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Recently, while speaking at a conference in Dallas, a WordPress developer who was in the audience gave me one of the nicest compliments I’ve ever received. After my 1-hour talk, the gentleman came up to me and made a very simple statement:
“That was the best presentation on SEO I’ve ever seen.”
I don’t mention this compliment from the gentleman to brag, but rather to make a point—during my entire time speaking to this group of people, I never mentioned the phrase “SEO” or “search engine optimization” one single time. Rather, I simply discussed the power of thinking like a consumer, being willing to address every single question they have on our website, and then using those questions to create a long tail keyword campaign that generates traffic, leads, and sales.
My question. And I got the answer I was expecting. Very. Very important. Content marketing is not creating an ad. It’s creating content that doesn’t sell overtly, but does provide relevant information to consumers. And according to Brent, that content takes time to concept and produce effectively. He told a story of a Pinterest infographic his agency created and shared online that led to speaking engagements and a new business opportunity. An infographic his team spent several hours of several days building.
Once upon a time, business owners and marketers thought the only way to attract customers was by broadcasting pushy, one-way, disruptive, hard-sell marketing messages.
Personas, whether buyer personas or not, represent how different segments will interact with you. As said, in each step and across each touchpoint they take decisions and by giving them a name, face and personal story as representatives of your typical buyer segments, etc. you take that narrative when looking at every decision. It’s clear that content is essential in taking decisions and persuading people to make them. From a content marketing personas perspective we add this additional mapping layer of auditing content needs.
Part of branding done right is a solid content strategy. Say you’re a firm that specializes in disaster preparedness and recovery (why not pick the most obscure industry ever, right?).
Write a whitepaper on 10 steps to prepare your company for the worst. This pdf could be offered if someone signs up for your list. Then write 10 posts, one for each step. And while you’re at it, do your best to make it less than boring – that’s where the love comes in. Just make it sing a little and you’ll be miles ahead of the competition.
I know what you’re thinking. What happened to BANT (Budget, Authority, Need, Timing)? According to Ken Rogue of InsideSales.com, “BANT went out of style about three years ago when a research study done by DemandGen found that only 20 percent of companies have an annual budget that they make purchase decisions from.” So authority is crucial as a first step now, and money will work itself out of need and timing. But how do we get the answers to these questions from content alone?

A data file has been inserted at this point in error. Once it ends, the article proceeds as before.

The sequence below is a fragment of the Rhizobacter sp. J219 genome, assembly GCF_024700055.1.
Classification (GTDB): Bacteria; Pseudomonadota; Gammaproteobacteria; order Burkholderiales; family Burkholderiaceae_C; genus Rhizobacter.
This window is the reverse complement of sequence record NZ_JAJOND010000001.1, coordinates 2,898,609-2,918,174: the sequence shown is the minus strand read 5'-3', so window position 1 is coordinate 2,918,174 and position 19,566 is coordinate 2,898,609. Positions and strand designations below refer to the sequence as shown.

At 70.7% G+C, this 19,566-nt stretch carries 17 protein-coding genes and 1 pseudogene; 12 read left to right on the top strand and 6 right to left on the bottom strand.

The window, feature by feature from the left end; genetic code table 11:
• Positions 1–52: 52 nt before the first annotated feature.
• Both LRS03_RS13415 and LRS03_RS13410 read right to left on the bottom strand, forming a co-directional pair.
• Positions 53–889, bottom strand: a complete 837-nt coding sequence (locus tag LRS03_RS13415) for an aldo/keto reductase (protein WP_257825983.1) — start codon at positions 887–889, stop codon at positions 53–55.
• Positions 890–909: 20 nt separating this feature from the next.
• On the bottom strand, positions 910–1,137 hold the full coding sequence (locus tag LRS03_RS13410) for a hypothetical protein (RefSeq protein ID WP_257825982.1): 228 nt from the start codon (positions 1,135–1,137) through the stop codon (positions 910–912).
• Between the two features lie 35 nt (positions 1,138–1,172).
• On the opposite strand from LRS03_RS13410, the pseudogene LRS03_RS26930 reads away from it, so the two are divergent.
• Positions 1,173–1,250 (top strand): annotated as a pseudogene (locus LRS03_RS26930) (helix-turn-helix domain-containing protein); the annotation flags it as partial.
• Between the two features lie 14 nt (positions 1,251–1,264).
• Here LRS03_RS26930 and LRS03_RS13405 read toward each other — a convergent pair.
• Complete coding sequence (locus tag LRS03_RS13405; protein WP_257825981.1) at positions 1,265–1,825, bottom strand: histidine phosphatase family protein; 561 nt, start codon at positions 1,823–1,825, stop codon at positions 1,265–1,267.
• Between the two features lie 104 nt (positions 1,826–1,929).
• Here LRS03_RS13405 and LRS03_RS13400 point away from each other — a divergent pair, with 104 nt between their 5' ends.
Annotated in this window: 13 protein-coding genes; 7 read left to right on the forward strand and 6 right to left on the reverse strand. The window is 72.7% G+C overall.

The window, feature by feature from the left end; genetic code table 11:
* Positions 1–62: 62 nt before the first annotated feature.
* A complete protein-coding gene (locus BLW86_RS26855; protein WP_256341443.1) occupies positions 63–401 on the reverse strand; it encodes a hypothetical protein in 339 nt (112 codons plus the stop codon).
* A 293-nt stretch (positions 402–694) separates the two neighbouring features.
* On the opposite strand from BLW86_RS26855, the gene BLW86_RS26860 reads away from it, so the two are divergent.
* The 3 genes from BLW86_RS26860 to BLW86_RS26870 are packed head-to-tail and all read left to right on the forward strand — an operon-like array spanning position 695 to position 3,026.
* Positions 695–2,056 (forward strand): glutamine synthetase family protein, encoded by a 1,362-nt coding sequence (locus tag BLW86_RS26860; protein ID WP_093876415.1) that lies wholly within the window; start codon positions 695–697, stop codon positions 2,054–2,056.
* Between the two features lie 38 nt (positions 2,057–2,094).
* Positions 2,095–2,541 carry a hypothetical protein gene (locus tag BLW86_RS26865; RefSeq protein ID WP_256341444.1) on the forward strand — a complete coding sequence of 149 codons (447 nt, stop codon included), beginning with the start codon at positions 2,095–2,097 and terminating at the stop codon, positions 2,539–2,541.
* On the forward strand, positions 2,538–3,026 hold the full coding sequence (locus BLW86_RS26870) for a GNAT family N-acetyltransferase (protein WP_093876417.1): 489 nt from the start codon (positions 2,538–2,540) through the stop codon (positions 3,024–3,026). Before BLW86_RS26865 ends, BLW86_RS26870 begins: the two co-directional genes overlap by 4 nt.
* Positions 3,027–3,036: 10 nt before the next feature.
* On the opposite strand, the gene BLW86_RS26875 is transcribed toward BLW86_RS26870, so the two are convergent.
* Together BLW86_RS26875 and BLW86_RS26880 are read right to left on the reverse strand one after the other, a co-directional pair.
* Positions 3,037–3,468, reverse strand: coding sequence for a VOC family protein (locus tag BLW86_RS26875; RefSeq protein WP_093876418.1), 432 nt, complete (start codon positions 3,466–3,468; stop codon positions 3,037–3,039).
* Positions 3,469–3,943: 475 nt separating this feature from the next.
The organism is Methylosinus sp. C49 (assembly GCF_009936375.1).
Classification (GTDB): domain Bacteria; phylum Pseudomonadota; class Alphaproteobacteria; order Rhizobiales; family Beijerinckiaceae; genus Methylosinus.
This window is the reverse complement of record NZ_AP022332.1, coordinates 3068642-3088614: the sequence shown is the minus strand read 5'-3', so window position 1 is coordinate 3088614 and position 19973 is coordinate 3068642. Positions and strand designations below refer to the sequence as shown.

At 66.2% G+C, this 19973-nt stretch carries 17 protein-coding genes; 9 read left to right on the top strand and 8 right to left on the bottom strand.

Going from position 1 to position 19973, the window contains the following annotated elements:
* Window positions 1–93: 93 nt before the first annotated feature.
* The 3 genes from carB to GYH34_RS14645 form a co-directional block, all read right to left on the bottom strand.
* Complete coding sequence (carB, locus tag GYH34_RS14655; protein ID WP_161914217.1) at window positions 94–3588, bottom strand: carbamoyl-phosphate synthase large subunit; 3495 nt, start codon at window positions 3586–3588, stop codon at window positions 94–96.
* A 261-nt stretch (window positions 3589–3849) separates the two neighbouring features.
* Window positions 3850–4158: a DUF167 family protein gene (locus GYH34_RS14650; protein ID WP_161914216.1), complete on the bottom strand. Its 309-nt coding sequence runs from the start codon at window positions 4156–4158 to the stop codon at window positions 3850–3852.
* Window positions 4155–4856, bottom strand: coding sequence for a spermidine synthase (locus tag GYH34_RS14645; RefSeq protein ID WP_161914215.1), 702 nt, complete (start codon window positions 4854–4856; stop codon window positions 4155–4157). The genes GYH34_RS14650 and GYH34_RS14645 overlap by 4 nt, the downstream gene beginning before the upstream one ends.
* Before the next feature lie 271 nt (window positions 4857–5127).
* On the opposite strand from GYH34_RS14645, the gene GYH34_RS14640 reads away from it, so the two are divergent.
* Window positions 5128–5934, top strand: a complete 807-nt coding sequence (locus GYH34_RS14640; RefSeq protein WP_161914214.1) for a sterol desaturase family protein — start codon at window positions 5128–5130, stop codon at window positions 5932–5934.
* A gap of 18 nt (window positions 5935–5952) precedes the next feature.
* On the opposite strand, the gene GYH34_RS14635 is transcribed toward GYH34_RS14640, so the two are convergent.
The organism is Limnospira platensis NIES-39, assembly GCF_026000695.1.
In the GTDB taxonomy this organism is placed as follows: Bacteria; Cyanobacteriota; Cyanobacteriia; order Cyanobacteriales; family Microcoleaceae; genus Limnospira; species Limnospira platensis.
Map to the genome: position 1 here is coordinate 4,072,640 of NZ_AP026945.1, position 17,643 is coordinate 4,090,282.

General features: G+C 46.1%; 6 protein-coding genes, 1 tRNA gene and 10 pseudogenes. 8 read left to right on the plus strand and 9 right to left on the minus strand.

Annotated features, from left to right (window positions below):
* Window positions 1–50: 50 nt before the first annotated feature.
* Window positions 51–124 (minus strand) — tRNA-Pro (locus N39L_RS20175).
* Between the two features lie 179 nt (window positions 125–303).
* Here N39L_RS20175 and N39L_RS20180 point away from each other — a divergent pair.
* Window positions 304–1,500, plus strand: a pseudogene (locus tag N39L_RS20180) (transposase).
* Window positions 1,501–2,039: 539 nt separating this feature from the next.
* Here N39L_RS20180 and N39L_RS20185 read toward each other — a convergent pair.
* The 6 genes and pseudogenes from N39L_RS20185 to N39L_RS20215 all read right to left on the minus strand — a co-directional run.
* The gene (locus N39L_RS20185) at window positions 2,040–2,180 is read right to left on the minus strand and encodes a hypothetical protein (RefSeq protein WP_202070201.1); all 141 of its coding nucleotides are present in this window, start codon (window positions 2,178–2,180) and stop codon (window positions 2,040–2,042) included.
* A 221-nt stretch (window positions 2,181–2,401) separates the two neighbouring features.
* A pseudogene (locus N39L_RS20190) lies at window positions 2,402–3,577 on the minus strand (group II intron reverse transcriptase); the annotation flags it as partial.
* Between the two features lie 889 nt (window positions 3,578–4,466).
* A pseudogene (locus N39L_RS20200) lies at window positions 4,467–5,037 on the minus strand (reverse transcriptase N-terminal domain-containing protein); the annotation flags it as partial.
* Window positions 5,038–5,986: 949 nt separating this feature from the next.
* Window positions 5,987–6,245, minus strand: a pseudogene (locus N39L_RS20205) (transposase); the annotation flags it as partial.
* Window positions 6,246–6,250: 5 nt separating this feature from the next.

Here’s a dirty secret of content marketing. Today it is possible to win the inbound lead battle simply by being first and overwhelming, a trend I characterized last year as the content arms race. You don’t have to be great. You don’t even have to be good. And to some extent it is even possible to fake your way to the top. But that can’t last. The market will adjust. Something has to emerge that will trump strategies based on sponsored posts, social proof, and commodity content.
But what is content anyway? It’s not a feature. And it’s more than the sum of its parts: words, design, production, UX/IxD, advertising. When we regard content as a feature or as simply being a set of components that can be “bolted-on” to a design, then our content is bound to fail.
That’s because content is the experience — it’s the whole thing. And you can often tell good content from bad by focusing on the experience it creates. It’s pretty easy to figure out when a brand is just targeting some niche set of keywords with their content… instead of, you know, targeting the needs of their users.
The SAVE framework fits like a glove to your publishing strategy. To attract your prospects/customers, to retain them, to make your content valuable and sharable, you should follow the SAVE framework. Many of you already do it, though not calling it as such.
Many others are still looking for the model that would work best for you, for the model that would help you draw a successful, effective and long-term content strategy. I believe that the SAVE framework can help you tremendously.
Over the past few years, marketers have realized that relevancy is one of the most important elements to their success. That is why we spend numerous hours and copious amounts of energy depicting buyer personas. So now that these personas are determined, why would we send them all to the same place to receive the same content? Ideally, you wouldn’t, and soon you won’t have to.
We already know leads who are nurtured with relevant information produce a 20 percent increase in sales opportunities versus non-nurtured leads. Why not start the process off with a bang—or better yet, Personalized Content from the visitors’ very first interactions with your site? You know what this means: Personalized Content helps you get the right content to the right person at the right time from the beginning.
I hope you enjoy these fantastic articles on content marketing…please stay tuned for next week’s top ten articles!